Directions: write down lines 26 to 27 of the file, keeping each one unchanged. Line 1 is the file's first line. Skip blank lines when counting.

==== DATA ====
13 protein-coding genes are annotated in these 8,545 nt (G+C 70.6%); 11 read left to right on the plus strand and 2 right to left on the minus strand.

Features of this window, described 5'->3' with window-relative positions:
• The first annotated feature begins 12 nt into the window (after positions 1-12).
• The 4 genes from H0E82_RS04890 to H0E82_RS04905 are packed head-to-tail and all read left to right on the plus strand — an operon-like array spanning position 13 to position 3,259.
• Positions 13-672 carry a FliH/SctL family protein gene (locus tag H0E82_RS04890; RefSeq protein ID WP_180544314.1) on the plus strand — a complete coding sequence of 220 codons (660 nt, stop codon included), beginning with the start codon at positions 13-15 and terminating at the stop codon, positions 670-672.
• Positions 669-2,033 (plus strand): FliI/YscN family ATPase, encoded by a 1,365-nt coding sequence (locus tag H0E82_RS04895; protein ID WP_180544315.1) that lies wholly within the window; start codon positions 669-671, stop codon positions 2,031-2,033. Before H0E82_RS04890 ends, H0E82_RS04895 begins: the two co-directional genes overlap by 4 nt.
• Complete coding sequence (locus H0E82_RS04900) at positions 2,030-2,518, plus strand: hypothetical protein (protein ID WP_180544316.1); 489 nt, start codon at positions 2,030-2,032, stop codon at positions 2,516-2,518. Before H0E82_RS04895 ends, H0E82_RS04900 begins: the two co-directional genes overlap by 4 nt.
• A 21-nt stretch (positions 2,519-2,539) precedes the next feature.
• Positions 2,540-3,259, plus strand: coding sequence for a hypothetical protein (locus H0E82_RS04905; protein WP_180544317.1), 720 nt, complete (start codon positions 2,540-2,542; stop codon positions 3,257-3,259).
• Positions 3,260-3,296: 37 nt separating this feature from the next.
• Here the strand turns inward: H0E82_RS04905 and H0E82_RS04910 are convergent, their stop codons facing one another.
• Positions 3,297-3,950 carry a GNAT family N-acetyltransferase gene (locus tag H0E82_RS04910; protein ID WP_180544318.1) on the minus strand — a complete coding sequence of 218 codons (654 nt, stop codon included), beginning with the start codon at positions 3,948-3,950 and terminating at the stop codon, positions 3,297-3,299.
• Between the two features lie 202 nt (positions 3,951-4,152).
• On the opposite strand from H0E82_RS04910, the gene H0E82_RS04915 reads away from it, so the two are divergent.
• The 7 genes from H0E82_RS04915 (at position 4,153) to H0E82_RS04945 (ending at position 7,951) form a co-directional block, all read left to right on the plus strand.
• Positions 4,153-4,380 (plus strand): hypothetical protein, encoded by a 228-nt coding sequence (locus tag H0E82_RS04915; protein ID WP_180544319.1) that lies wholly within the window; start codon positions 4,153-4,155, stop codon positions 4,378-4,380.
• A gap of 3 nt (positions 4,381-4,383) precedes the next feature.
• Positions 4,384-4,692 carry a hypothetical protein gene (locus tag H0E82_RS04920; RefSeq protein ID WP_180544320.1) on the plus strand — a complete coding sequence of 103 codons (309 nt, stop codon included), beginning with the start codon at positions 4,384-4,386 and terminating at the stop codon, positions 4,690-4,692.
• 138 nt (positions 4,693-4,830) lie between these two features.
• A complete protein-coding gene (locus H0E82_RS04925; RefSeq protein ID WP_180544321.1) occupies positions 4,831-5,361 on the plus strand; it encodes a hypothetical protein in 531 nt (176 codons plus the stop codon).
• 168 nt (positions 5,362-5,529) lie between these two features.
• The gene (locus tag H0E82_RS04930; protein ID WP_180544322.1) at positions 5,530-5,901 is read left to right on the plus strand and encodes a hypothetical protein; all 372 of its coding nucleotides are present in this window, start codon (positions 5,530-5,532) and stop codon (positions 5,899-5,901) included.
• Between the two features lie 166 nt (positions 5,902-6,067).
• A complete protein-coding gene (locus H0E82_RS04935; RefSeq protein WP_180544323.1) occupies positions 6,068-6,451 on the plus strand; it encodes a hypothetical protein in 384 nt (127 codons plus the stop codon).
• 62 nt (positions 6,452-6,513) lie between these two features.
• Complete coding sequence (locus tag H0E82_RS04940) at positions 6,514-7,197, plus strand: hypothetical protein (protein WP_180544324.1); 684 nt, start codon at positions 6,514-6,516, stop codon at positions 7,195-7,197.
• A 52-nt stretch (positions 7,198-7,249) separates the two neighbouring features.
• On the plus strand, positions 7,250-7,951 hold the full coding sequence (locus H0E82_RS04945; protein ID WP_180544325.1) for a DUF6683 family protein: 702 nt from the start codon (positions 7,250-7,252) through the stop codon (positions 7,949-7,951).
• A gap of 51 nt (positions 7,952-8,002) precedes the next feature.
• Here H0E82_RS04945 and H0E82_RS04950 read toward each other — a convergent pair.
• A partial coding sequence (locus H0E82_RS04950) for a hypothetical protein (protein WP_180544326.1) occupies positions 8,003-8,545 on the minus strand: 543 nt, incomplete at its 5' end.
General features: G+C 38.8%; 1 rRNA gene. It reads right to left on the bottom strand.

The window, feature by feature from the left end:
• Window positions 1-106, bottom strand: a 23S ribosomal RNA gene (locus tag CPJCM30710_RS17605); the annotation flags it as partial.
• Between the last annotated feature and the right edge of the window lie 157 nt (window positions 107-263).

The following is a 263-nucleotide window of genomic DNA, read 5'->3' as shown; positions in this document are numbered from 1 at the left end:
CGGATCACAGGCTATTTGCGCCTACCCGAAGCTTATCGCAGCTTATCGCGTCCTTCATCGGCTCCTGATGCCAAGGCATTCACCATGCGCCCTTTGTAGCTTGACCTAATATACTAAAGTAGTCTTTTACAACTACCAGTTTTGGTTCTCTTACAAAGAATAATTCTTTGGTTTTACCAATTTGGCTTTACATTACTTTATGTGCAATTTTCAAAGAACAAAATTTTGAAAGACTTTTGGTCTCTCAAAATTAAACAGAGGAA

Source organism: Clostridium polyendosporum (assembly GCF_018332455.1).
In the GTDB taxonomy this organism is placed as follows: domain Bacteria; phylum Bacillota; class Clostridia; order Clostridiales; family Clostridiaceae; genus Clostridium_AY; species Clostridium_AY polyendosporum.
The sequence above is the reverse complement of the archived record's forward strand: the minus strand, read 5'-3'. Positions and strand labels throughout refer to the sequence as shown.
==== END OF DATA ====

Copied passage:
• Complete coding sequence (locus tag H0E82_RS04940) at positions 6,514-7,197, plus strand: hypothetical protein (protein WP_180544324.1); 684 nt, start codon at positions 6,514-6,516, stop codon at positions 7,195-7,197.
• A 52-nt stretch (positions 7,198-7,249) separates the two neighbouring features.